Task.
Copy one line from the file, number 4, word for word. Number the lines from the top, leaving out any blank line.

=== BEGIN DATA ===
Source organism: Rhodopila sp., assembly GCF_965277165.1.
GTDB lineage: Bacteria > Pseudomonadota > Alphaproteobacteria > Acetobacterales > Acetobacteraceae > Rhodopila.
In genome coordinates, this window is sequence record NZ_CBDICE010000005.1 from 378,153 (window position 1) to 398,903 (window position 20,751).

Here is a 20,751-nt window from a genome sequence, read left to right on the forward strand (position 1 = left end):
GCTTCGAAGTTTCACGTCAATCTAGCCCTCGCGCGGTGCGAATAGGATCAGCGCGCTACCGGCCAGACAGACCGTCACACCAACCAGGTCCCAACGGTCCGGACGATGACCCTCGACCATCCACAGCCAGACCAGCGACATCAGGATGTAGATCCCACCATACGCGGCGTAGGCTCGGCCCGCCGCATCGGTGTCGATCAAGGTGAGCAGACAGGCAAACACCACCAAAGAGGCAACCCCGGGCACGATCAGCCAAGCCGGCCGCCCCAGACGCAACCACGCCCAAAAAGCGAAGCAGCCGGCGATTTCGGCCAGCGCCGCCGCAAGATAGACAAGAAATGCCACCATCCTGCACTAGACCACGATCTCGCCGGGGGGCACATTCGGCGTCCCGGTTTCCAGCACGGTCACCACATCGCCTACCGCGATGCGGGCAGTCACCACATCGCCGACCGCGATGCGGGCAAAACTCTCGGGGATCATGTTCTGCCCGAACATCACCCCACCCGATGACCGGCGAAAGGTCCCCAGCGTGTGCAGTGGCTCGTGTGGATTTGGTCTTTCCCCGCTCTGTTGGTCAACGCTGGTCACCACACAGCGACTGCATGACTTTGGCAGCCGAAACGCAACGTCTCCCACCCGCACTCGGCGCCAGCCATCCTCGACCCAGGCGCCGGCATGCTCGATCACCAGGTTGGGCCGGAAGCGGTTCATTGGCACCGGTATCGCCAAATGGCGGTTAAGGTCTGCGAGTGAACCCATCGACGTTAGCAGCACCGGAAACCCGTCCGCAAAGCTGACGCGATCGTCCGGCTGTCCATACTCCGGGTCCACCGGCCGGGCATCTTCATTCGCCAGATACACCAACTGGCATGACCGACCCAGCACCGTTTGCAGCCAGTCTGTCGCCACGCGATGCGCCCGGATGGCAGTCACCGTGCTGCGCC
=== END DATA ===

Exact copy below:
Here is a 20,751-nt window from a genome sequence, read left to right on the forward strand (position 1 = left end):